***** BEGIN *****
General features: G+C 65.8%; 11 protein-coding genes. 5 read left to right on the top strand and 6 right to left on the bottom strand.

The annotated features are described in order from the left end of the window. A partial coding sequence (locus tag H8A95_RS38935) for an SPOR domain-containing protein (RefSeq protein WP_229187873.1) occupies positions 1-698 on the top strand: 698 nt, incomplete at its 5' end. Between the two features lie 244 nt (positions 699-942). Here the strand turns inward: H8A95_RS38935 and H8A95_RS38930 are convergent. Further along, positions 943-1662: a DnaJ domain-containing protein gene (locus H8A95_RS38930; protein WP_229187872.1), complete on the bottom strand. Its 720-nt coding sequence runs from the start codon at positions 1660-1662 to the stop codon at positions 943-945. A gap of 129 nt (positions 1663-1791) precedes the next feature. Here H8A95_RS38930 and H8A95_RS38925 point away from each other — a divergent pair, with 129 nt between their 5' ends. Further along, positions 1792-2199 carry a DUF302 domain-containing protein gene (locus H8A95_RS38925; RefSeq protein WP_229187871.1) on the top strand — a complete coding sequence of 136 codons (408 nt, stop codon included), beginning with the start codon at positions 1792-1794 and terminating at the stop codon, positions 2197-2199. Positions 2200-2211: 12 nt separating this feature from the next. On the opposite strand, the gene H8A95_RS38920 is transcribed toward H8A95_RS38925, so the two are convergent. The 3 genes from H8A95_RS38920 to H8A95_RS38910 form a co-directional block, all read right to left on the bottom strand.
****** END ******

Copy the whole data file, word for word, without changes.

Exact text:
General features: G+C 65.8%; 11 protein-coding genes. 5 read left to right on the top strand and 6 right to left on the bottom strand.

The annotated features are described in order from the left end of the window. A partial coding sequence (locus tag H8A95_RS38935) for an SPOR domain-containing protein (RefSeq protein WP_229187873.1) occupies positions 1-698 on the top strand: 698 nt, incomplete at its 5' end. Between the two features lie 244 nt (positions 699-942). Here the strand turns inward: H8A95_RS38935 and H8A95_RS38930 are convergent. Further along, positions 943-1662: a DnaJ domain-containing protein gene (locus H8A95_RS38930; protein WP_229187872.1), complete on the bottom strand. Its 720-nt coding sequence runs from the start codon at positions 1660-1662 to the stop codon at positions 943-945. A gap of 129 nt (positions 1663-1791) precedes the next feature. Here H8A95_RS38930 and H8A95_RS38925 point away from each other — a divergent pair, with 129 nt between their 5' ends. Further along, positions 1792-2199 carry a DUF302 domain-containing protein gene (locus H8A95_RS38925; RefSeq protein WP_229187871.1) on the top strand — a complete coding sequence of 136 codons (408 nt, stop codon included), beginning with the start codon at positions 1792-1794 and terminating at the stop codon, positions 2197-2199. Positions 2200-2211: 12 nt separating this feature from the next. On the opposite strand, the gene H8A95_RS38920 is transcribed toward H8A95_RS38925, so the two are convergent. The 3 genes from H8A95_RS38920 to H8A95_RS38910 form a co-directional block, all read right to left on the bottom strand.